Andrew Geaghan of Geaghan Brothers Brewing Co. in Bangor, a company that brewed more than 15,000 gallons of beer in 2013, said each batch of beer uses about 350-500 pounds of grain per batch. At the end of the mashing process, it comes out even heavier because it’s saturated with water.

via New FDA rules may cut long-standing ties between beer makers, farmers | Sun Journal.

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Louisiana Brewery Trail: Brewmaster for a Day Promotion

Hey BrewDats! In conjunction with their promotion of the Lousiana Brewery Trail, the Louisiana Office of Tourism has partnered with Abita Brewing to bring one lucky winner to the Northshore to be a Brewmaster for a Day.



- Abita limo transportation
- VIP Abita brewery tour with an Abita team member
- Brew a “test batch” with Abita Brewmaster or brewer (recipe will be chosen before hand)
- Customized “Brewmaster for a day” Abita work shirt
- Lunch at Abita Brew Pub with an Abita team member
- Abita gift basket ($150 value)
- Private beer and food pairing at a local restaurant with an Abita team member (Either Wino’s and Tacos in Covington or a restaurant in New Orleans)

Plus the following courtesy of Louisiana’s Northshore:

- 2 night stay at the Comfort Inn and Suites in Mandeville, LA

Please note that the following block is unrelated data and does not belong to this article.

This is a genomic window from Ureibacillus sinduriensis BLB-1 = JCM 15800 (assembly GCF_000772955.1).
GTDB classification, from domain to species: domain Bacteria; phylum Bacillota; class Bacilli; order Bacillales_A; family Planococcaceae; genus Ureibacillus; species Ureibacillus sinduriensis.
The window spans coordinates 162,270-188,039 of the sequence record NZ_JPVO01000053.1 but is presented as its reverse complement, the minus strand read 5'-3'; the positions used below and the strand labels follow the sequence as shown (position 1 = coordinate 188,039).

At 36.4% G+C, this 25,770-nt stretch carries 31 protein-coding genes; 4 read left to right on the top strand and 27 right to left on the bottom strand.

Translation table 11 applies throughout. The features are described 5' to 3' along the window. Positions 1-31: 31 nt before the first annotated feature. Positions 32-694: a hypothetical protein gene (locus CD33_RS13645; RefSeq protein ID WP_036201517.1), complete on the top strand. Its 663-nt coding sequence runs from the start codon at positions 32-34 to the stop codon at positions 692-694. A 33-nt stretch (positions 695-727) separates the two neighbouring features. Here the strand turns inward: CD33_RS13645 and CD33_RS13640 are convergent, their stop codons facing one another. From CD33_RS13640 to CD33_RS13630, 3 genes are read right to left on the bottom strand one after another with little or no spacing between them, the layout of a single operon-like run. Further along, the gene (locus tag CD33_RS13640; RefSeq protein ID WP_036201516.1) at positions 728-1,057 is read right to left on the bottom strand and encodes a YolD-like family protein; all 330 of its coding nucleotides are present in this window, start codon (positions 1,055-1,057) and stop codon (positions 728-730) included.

- Guided Kayak tour for two with Bayou Adventure
- Bicycle rental for two for riding the Tammany Trace
- Dinner for two at Old Rail Brewing Company
- Breakfast for two at Liz’s Where Y’at Diner
- $500 pre-paid credit card upon check-in to help cover travel costs

How do you register to win? Simply by visiting the Louisiana Brewery Trail Brewmaster for a Day website and watching the Louisiana Brewery Trail video to unlock your entry form.

Also check out another cool Untappd promotion and pint glass giveaway!

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Miller Fortune Release Party


Crescent Crown Distributing was gracious enough to invite us to their release party for Miller’s newest beer Miller Fortune, a more malty, complex flavor hinting at bourbon. It sports a respectable 6.9% ABV, and we found it to be a maltier, breadier version of Miller’s signature flavor. A golden lager, served in it’s signature highball glass, it was a very mellow, drinkable brew.


We had a blast spinning the prize wheel and watching an advance sneak peek at the commercials.